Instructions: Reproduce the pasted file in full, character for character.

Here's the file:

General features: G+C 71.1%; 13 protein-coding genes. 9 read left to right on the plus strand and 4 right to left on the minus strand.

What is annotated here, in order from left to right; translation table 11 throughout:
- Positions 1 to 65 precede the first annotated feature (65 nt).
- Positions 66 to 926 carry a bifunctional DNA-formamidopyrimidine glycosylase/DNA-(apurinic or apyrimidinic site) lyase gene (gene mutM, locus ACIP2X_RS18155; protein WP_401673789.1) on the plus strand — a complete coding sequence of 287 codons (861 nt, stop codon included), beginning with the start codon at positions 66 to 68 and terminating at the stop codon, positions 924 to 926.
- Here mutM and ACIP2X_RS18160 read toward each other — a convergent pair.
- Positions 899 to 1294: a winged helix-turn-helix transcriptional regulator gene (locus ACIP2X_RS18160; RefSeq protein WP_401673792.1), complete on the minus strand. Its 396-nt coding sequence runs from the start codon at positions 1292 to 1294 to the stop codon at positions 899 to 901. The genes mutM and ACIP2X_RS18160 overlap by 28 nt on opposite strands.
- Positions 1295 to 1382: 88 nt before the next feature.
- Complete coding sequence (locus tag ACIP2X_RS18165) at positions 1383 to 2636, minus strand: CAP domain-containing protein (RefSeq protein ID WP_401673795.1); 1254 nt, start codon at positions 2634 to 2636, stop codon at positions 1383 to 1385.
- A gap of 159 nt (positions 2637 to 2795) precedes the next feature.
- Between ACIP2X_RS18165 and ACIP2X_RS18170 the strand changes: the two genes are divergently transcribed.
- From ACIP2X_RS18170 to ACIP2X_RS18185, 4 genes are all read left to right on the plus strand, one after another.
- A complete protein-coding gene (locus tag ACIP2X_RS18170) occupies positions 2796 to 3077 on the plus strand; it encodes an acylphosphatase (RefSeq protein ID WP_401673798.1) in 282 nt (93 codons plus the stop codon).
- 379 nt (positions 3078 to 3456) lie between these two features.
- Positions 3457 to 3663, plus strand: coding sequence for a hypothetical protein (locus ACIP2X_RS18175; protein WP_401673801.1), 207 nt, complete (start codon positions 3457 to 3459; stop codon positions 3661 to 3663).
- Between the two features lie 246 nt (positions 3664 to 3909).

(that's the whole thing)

General features: G+C 71.1%; 13 protein-coding genes. 9 read left to right on the plus strand and 4 right to left on the minus strand.

What is annotated here, in order from left to right; translation table 11 throughout:
- Positions 1 to 65 precede the first annotated feature (65 nt).
- Positions 66 to 926 carry a bifunctional DNA-formamidopyrimidine glycosylase/DNA-(apurinic or apyrimidinic site) lyase gene (gene mutM, locus ACIP2X_RS18155; protein WP_401673789.1) on the plus strand — a complete coding sequence of 287 codons (861 nt, stop codon included), beginning with the start codon at positions 66 to 68 and terminating at the stop codon, positions 924 to 926.
- Here mutM and ACIP2X_RS18160 read toward each other — a convergent pair.
- Positions 899 to 1294: a winged helix-turn-helix transcriptional regulator gene (locus ACIP2X_RS18160; RefSeq protein WP_401673792.1), complete on the minus strand. Its 396-nt coding sequence runs from the start codon at positions 1292 to 1294 to the stop codon at positions 899 to 901. The genes mutM and ACIP2X_RS18160 overlap by 28 nt on opposite strands.
- Positions 1295 to 1382: 88 nt before the next feature.
- Complete coding sequence (locus tag ACIP2X_RS18165) at positions 1383 to 2636, minus strand: CAP domain-containing protein (RefSeq protein ID WP_401673795.1); 1254 nt, start codon at positions 2634 to 2636, stop codon at positions 1383 to 1385.
- A gap of 159 nt (positions 2637 to 2795) precedes the next feature.
- Between ACIP2X_RS18165 and ACIP2X_RS18170 the strand changes: the two genes are divergently transcribed.
- From ACIP2X_RS18170 to ACIP2X_RS18185, 4 genes are all read left to right on the plus strand, one after another.
- A complete protein-coding gene (locus tag ACIP2X_RS18170) occupies positions 2796 to 3077 on the plus strand; it encodes an acylphosphatase (RefSeq protein ID WP_401673798.1) in 282 nt (93 codons plus the stop codon).
- 379 nt (positions 3078 to 3456) lie between these two features.
- Positions 3457 to 3663, plus strand: coding sequence for a hypothetical protein (locus ACIP2X_RS18175; protein WP_401673801.1), 207 nt, complete (start codon positions 3457 to 3459; stop codon positions 3661 to 3663).
- Between the two features lie 246 nt (positions 3664 to 3909).